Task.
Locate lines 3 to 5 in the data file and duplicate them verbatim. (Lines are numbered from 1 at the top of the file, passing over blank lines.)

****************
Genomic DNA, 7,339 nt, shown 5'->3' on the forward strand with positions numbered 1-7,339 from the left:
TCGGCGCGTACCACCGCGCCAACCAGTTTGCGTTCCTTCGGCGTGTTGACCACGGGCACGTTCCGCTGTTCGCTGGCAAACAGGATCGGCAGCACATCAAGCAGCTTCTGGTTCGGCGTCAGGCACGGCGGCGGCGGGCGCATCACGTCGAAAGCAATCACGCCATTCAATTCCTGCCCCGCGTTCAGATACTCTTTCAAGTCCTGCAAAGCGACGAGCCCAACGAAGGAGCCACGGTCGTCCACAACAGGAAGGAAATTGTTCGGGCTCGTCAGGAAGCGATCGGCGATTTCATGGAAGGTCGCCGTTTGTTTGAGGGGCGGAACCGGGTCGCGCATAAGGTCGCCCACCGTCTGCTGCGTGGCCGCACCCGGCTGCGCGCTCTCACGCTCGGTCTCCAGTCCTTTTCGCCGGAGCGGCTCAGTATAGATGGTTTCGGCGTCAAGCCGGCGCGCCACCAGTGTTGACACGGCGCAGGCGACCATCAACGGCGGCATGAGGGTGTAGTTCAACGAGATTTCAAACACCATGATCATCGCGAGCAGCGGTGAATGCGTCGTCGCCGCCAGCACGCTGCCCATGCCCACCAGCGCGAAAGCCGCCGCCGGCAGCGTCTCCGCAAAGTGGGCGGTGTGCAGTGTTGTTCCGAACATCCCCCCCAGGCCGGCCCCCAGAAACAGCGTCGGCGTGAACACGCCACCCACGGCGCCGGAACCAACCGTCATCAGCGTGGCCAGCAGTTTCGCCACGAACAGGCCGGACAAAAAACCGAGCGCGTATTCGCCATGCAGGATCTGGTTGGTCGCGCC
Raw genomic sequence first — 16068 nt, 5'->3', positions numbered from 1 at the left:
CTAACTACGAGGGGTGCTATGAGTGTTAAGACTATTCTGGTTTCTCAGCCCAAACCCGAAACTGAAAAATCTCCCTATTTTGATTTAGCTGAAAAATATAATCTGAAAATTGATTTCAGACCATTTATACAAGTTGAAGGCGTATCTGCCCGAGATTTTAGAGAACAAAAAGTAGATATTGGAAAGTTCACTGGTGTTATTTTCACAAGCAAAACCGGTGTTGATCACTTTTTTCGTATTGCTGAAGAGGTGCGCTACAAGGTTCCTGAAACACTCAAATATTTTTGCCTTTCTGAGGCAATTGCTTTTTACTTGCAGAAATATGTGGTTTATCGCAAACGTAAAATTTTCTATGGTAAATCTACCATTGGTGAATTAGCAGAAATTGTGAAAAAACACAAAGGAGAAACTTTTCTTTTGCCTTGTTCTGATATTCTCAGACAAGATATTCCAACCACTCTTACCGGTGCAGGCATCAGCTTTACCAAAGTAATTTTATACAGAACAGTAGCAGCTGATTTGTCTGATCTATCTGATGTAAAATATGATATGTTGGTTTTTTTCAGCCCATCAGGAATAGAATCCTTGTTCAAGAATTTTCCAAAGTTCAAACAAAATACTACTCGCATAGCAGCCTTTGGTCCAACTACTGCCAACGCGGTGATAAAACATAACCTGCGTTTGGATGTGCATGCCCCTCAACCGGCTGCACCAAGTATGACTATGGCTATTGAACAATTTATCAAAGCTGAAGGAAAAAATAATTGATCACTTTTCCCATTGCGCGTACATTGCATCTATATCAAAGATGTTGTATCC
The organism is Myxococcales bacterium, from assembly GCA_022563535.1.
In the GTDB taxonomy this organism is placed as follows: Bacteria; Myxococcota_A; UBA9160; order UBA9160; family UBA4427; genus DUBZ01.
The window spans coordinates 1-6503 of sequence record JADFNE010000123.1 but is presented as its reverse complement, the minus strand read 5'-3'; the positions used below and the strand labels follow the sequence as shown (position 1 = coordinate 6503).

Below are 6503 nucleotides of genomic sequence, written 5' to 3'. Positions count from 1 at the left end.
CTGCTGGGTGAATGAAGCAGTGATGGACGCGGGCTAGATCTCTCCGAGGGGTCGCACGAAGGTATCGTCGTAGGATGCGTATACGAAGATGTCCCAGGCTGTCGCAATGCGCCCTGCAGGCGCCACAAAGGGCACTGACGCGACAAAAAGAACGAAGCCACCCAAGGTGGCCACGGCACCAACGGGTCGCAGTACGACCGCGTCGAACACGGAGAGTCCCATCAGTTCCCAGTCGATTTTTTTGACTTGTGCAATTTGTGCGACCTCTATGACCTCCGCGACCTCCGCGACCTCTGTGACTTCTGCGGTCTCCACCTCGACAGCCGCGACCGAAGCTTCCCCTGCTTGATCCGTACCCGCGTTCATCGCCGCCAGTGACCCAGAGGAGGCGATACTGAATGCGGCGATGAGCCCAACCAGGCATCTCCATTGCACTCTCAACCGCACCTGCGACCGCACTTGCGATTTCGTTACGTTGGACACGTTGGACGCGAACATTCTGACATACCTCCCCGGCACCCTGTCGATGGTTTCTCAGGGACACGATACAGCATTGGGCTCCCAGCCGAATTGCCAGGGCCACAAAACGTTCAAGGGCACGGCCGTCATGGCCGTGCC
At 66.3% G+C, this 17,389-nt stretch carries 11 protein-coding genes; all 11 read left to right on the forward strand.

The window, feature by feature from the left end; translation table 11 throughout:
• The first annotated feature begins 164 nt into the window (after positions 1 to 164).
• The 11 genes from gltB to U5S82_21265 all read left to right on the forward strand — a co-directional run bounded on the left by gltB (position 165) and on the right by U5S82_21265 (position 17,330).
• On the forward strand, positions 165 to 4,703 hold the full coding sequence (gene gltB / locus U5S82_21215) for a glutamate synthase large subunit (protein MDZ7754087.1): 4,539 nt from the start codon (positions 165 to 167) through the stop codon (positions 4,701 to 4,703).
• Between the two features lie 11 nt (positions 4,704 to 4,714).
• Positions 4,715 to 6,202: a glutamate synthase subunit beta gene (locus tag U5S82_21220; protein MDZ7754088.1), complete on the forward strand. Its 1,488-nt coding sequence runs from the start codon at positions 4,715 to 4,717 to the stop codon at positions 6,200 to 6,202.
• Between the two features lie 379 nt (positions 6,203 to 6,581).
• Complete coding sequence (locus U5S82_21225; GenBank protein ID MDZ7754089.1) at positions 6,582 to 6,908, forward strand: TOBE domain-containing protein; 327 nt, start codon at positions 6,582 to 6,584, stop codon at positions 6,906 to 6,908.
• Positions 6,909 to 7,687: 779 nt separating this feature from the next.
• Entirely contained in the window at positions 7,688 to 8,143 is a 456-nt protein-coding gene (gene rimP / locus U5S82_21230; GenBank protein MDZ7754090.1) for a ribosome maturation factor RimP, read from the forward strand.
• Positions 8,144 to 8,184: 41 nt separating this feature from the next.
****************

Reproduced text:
Raw genomic sequence first — 16068 nt, 5'->3', positions numbered from 1 at the left:
CTAACTACGAGGGGTGCTATGAGTGTTAAGACTATTCTGGTTTCTCAGCCCAAACCCGAAACTGAAAAATCTCCCTATTTTGATTTAGCTGAAAAATATAATCTGAAAATTGATTTCAGACCATTTATACAAGTTGAAGGCGTATCTGCCCGAGATTTTAGAGAACAAAAAGTAGATATTGGAAAGTTCACTGGTGTTATTTTCACAAGCAAAACCGGTGTTGATCACTTTTTTCGTATTGCTGAAGAGGTGCGCTACAAGGTTCCTGAAACACTCAAATATTTTTGCCTTTCTGAGGCAATTGCTTTTTACTTGCAGAAATATGTGGTTTATCGCAAACGTAAAATTTTCTATGGTAAATCTACCATTGGTGAATTAGCAGAAATTGTGAAAAAACACAAAGGAGAAACTTTTCTTTTGCCTTGTTCTGATATTCTCAGACAAGATATTCCAACCACTCTTACCGGTGCAGGCATCAGCTTTACCAAAGTAATTTTATACAGAACAGTAGCAGCTGATTTGTCTGATCTATCTGATGTAAAATATGATATGTTGGTTTTTTTCAGCCCATCAGGAATAGAATCCTTGTTCAAGAATTTTCCAAAGTTCAAACAAAATACTACTCGCATAGCAGCCTTTGGTCCAACTACTGCCAACGCGGTGATAAAACATAACCTGCGTTTGGATGTGCATGCCCCTCAACCGGCTGCACCAAGTATGACTATGGCTATTGAACAATTTATCAAAGCTGAAGGAAAAAATAATTGATCACTTTTCCCATTGCGCGTACATTGCATCTATATCAAAGATGTTGTATCC
The organism is Myxococcales bacterium, from assembly GCA_022563535.1.